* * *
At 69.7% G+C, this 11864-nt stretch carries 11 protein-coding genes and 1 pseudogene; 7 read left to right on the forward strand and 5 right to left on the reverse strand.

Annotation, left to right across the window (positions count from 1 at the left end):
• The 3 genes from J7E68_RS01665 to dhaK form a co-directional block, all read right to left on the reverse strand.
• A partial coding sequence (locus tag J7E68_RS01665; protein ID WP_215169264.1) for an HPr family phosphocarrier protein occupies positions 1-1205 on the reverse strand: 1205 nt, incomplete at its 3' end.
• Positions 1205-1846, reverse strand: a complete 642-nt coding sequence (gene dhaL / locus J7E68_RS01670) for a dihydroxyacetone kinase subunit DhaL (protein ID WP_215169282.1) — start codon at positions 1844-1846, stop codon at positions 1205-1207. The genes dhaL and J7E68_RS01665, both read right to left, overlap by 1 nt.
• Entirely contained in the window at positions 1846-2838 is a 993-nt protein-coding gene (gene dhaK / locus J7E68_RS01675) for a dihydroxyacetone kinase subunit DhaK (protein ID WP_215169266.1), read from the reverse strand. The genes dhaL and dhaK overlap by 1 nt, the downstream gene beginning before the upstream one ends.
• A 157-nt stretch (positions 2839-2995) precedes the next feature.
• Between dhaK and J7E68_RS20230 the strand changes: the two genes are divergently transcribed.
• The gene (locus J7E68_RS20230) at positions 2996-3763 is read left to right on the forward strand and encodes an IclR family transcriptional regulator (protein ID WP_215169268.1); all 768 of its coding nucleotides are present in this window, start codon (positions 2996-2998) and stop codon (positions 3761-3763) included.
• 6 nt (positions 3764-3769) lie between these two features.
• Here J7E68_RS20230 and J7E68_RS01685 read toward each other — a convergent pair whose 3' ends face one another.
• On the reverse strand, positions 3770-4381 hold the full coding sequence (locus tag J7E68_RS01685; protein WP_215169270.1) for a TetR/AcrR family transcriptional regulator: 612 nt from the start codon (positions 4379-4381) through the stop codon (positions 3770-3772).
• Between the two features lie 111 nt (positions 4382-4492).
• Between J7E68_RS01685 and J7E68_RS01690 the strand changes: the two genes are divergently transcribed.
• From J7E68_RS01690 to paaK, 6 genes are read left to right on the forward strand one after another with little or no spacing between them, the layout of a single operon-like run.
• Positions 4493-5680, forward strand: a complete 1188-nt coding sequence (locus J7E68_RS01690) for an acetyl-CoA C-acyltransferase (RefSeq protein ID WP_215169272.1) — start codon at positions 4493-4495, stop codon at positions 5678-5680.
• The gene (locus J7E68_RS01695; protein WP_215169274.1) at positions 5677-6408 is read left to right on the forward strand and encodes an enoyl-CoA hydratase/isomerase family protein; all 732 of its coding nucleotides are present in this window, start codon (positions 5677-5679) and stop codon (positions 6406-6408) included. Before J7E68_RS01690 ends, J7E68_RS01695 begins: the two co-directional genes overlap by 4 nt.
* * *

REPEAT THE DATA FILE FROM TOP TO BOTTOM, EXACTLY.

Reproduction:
At 69.7% G+C, this 11864-nt stretch carries 11 protein-coding genes and 1 pseudogene; 7 read left to right on the forward strand and 5 right to left on the reverse strand.

Annotation, left to right across the window (positions count from 1 at the left end):
• The 3 genes from J7E68_RS01665 to dhaK form a co-directional block, all read right to left on the reverse strand.
• A partial coding sequence (locus tag J7E68_RS01665; protein ID WP_215169264.1) for an HPr family phosphocarrier protein occupies positions 1-1205 on the reverse strand: 1205 nt, incomplete at its 3' end.
• Positions 1205-1846, reverse strand: a complete 642-nt coding sequence (gene dhaL / locus J7E68_RS01670) for a dihydroxyacetone kinase subunit DhaL (protein ID WP_215169282.1) — start codon at positions 1844-1846, stop codon at positions 1205-1207. The genes dhaL and J7E68_RS01665, both read right to left, overlap by 1 nt.
• Entirely contained in the window at positions 1846-2838 is a 993-nt protein-coding gene (gene dhaK / locus J7E68_RS01675) for a dihydroxyacetone kinase subunit DhaK (protein ID WP_215169266.1), read from the reverse strand. The genes dhaL and dhaK overlap by 1 nt, the downstream gene beginning before the upstream one ends.
• A 157-nt stretch (positions 2839-2995) precedes the next feature.
• Between dhaK and J7E68_RS20230 the strand changes: the two genes are divergently transcribed.
• The gene (locus J7E68_RS20230) at positions 2996-3763 is read left to right on the forward strand and encodes an IclR family transcriptional regulator (protein ID WP_215169268.1); all 768 of its coding nucleotides are present in this window, start codon (positions 2996-2998) and stop codon (positions 3761-3763) included.
• 6 nt (positions 3764-3769) lie between these two features.
• Here J7E68_RS20230 and J7E68_RS01685 read toward each other — a convergent pair whose 3' ends face one another.
• On the reverse strand, positions 3770-4381 hold the full coding sequence (locus tag J7E68_RS01685; protein WP_215169270.1) for a TetR/AcrR family transcriptional regulator: 612 nt from the start codon (positions 4379-4381) through the stop codon (positions 3770-3772).
• Between the two features lie 111 nt (positions 4382-4492).
• Between J7E68_RS01685 and J7E68_RS01690 the strand changes: the two genes are divergently transcribed.
• From J7E68_RS01690 to paaK, 6 genes are read left to right on the forward strand one after another with little or no spacing between them, the layout of a single operon-like run.
• Positions 4493-5680, forward strand: a complete 1188-nt coding sequence (locus J7E68_RS01690) for an acetyl-CoA C-acyltransferase (RefSeq protein ID WP_215169272.1) — start codon at positions 4493-4495, stop codon at positions 5678-5680.
• The gene (locus J7E68_RS01695; protein WP_215169274.1) at positions 5677-6408 is read left to right on the forward strand and encodes an enoyl-CoA hydratase/isomerase family protein; all 732 of its coding nucleotides are present in this window, start codon (positions 5677-5679) and stop codon (positions 6406-6408) included. Before J7E68_RS01690 ends, J7E68_RS01695 begins: the two co-directional genes overlap by 4 nt.